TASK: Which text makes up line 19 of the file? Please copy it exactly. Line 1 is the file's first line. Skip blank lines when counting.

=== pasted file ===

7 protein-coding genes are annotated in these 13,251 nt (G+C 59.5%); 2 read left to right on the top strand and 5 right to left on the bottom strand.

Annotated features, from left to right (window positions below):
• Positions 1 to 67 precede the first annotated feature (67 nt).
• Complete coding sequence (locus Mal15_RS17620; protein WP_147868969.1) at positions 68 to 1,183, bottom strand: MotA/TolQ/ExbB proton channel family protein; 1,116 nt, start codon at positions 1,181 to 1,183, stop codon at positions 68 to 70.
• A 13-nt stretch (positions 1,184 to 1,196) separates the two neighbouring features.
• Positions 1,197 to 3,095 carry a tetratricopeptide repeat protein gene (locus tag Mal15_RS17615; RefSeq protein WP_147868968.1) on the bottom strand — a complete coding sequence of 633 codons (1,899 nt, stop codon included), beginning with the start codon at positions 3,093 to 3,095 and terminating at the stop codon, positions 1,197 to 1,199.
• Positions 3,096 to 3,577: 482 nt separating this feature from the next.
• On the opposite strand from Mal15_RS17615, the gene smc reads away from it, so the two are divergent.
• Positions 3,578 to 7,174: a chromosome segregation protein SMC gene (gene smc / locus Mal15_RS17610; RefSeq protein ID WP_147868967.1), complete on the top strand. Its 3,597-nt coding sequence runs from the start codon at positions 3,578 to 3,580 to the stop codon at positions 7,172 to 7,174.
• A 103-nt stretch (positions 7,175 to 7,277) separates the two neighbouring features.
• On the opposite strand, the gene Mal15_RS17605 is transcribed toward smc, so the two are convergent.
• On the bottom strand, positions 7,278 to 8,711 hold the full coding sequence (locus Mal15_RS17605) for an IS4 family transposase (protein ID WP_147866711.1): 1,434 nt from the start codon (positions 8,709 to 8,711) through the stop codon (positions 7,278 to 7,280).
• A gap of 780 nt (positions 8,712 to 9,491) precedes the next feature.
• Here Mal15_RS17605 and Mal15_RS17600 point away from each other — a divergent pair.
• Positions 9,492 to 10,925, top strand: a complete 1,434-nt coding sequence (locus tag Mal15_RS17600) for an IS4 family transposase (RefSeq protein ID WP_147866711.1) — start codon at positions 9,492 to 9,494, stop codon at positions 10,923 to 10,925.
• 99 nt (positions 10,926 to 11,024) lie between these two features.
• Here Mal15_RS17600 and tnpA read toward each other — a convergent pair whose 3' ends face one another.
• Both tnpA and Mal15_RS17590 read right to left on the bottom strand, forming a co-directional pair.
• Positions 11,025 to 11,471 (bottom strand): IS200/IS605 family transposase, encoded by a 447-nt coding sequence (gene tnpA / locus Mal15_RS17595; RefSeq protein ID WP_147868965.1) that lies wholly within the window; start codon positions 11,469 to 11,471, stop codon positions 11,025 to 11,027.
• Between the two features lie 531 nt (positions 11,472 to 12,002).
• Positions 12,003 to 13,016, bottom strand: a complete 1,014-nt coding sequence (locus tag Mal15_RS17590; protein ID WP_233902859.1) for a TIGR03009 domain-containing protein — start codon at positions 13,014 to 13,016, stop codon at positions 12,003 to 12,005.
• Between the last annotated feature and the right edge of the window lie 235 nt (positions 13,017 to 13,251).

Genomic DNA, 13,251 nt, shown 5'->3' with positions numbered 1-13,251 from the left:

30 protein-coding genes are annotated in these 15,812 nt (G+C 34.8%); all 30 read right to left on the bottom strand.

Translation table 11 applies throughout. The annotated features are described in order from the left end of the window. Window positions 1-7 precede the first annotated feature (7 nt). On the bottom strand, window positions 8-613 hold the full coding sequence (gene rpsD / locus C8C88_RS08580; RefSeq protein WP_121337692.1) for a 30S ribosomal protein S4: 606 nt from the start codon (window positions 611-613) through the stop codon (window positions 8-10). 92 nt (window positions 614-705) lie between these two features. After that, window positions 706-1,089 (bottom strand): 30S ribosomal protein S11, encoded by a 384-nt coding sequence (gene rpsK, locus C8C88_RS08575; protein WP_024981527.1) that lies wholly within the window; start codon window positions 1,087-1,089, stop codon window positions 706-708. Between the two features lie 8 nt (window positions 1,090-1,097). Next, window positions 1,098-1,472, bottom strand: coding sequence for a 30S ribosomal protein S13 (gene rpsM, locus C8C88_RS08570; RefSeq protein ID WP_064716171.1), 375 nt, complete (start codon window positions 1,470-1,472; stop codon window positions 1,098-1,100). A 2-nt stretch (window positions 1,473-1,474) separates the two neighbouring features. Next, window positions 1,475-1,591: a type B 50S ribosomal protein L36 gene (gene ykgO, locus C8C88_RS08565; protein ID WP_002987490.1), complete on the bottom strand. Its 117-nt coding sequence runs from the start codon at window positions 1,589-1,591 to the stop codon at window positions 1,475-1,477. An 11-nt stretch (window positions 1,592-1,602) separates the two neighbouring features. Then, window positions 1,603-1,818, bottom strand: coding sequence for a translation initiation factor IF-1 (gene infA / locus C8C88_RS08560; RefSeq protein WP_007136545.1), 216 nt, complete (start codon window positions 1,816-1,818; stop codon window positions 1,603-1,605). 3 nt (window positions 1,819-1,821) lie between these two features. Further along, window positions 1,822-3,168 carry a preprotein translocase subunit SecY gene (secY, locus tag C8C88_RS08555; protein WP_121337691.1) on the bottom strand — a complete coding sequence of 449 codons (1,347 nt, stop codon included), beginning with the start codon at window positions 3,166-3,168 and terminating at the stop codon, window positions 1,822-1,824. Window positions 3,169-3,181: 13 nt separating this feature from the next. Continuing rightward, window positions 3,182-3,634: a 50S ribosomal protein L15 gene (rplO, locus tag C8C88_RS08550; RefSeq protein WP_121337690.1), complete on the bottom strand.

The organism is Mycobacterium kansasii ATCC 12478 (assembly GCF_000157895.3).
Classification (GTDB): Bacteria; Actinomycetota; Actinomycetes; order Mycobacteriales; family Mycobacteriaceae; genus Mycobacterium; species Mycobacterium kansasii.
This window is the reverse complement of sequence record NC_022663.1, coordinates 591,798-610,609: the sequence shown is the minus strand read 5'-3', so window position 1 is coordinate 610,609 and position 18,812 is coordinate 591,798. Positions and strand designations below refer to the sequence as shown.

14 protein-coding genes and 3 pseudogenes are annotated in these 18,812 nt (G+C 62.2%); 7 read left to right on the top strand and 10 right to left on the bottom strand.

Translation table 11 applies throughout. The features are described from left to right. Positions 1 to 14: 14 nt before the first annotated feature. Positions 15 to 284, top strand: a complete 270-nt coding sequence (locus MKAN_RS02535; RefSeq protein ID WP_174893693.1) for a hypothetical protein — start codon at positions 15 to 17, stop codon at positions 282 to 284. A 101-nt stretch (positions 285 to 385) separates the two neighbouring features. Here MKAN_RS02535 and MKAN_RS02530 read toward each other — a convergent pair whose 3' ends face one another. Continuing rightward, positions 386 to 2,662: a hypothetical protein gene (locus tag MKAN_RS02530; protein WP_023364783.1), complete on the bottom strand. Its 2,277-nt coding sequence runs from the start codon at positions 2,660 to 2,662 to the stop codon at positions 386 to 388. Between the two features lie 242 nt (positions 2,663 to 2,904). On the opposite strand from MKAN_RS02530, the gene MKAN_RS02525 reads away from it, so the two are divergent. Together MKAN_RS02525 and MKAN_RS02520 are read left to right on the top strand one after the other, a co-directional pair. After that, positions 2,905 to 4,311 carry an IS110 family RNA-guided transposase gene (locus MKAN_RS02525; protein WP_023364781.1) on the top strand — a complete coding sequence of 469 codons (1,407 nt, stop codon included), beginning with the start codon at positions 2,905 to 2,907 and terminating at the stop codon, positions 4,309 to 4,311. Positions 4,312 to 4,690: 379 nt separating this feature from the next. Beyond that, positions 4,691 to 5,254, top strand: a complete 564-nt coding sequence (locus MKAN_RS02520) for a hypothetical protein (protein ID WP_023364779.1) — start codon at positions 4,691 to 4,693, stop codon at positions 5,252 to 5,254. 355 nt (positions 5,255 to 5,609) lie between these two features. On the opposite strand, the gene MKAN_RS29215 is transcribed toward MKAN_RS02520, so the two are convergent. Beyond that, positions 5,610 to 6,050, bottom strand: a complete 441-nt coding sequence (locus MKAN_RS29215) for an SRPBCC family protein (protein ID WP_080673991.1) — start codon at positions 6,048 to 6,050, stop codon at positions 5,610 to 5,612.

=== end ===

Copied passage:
• Positions 11,025 to 11,471 (bottom strand): IS200/IS605 family transposase, encoded by a 447-nt coding sequence (gene tnpA / locus Mal15_RS17595; RefSeq protein ID WP_147868965.1) that lies wholly within the window; start codon positions 11,469 to 11,471, stop codon positions 11,025 to 11,027.